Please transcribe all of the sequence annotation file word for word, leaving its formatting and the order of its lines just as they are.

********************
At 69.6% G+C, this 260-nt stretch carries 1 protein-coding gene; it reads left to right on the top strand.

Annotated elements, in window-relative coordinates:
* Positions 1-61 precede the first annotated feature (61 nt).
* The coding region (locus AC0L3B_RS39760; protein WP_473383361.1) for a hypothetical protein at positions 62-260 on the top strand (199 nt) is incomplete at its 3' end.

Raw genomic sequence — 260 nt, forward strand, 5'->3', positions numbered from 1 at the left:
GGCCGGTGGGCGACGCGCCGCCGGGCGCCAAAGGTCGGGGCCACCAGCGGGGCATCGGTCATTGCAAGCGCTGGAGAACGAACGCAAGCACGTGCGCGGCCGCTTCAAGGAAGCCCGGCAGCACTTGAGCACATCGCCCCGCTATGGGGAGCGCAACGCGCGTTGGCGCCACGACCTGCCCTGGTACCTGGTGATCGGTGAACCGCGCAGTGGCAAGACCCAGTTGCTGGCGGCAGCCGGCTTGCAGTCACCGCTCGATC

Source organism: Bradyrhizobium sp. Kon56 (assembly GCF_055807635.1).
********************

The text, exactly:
At 69.6% G+C, this 260-nt stretch carries 1 protein-coding gene; it reads left to right on the top strand.

Annotated elements, in window-relative coordinates:
* Positions 1-61 precede the first annotated feature (61 nt).
* The coding region (locus AC0L3B_RS39760; protein WP_473383361.1) for a hypothetical protein at positions 62-260 on the top strand (199 nt) is incomplete at its 3' end.

Raw genomic sequence — 260 nt, forward strand, 5'->3', positions numbered from 1 at the left:
GGCCGGTGGGCGACGCGCCGCCGGGCGCCAAAGGTCGGGGCCACCAGCGGGGCATCGGTCATTGCAAGCGCTGGAGAACGAACGCAAGCACGTGCGCGGCCGCTTCAAGGAAGCCCGGCAGCACTTGAGCACATCGCCCCGCTATGGGGAGCGCAACGCGCGTTGGCGCCACGACCTGCCCTGGTACCTGGTGATCGGTGAACCGCGCAGTGGCAAGACCCAGTTGCTGGCGGCAGCCGGCTTGCAGTCACCGCTCGATC

Source organism: Bradyrhizobium sp. Kon56 (assembly GCF_055807635.1).